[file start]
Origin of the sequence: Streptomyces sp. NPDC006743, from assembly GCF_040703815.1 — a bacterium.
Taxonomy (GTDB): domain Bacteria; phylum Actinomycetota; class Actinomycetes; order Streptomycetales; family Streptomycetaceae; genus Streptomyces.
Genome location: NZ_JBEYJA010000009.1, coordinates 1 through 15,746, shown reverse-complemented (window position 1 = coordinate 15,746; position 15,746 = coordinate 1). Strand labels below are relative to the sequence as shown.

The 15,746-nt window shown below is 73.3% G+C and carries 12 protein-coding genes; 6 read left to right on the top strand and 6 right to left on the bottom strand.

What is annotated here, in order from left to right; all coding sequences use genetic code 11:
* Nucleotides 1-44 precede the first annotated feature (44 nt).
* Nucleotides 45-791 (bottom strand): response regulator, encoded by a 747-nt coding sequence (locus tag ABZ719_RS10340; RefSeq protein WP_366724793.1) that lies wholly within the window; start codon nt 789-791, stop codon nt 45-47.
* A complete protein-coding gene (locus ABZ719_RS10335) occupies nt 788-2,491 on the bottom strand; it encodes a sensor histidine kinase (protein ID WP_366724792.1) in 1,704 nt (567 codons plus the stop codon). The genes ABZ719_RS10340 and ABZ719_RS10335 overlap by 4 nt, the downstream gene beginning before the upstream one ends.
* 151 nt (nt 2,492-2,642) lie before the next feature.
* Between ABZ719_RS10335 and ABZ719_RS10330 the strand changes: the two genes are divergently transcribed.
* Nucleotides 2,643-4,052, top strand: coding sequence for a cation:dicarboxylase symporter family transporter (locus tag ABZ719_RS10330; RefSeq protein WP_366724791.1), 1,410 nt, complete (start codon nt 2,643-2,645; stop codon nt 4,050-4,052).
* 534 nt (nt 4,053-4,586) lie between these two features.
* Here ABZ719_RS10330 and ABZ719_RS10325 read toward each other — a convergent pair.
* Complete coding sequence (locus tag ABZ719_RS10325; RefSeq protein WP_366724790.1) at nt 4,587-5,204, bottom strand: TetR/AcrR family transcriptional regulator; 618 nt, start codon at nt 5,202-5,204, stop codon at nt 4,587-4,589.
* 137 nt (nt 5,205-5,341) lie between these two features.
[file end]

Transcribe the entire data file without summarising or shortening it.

Origin of the sequence: Streptomyces sp. NPDC006743, from assembly GCF_040703815.1 — a bacterium.
Taxonomy (GTDB): domain Bacteria; phylum Actinomycetota; class Actinomycetes; order Streptomycetales; family Streptomycetaceae; genus Streptomyces.
Genome location: NZ_JBEYJA010000009.1, coordinates 1 through 15,746, shown reverse-complemented (window position 1 = coordinate 15,746; position 15,746 = coordinate 1). Strand labels below are relative to the sequence as shown.

The 15,746-nt window shown below is 73.3% G+C and carries 12 protein-coding genes; 6 read left to right on the top strand and 6 right to left on the bottom strand.

What is annotated here, in order from left to right; all coding sequences use genetic code 11:
* Nucleotides 1-44 precede the first annotated feature (44 nt).
* Nucleotides 45-791 (bottom strand): response regulator, encoded by a 747-nt coding sequence (locus tag ABZ719_RS10340; RefSeq protein WP_366724793.1) that lies wholly within the window; start codon nt 789-791, stop codon nt 45-47.
* A complete protein-coding gene (locus ABZ719_RS10335) occupies nt 788-2,491 on the bottom strand; it encodes a sensor histidine kinase (protein ID WP_366724792.1) in 1,704 nt (567 codons plus the stop codon). The genes ABZ719_RS10340 and ABZ719_RS10335 overlap by 4 nt, the downstream gene beginning before the upstream one ends.
* 151 nt (nt 2,492-2,642) lie before the next feature.
* Between ABZ719_RS10335 and ABZ719_RS10330 the strand changes: the two genes are divergently transcribed.
* Nucleotides 2,643-4,052, top strand: coding sequence for a cation:dicarboxylase symporter family transporter (locus tag ABZ719_RS10330; RefSeq protein WP_366724791.1), 1,410 nt, complete (start codon nt 2,643-2,645; stop codon nt 4,050-4,052).
* 534 nt (nt 4,053-4,586) lie between these two features.
* Here ABZ719_RS10330 and ABZ719_RS10325 read toward each other — a convergent pair.
* Complete coding sequence (locus tag ABZ719_RS10325; RefSeq protein WP_366724790.1) at nt 4,587-5,204, bottom strand: TetR/AcrR family transcriptional regulator; 618 nt, start codon at nt 5,202-5,204, stop codon at nt 4,587-4,589.
* 137 nt (nt 5,205-5,341) lie between these two features.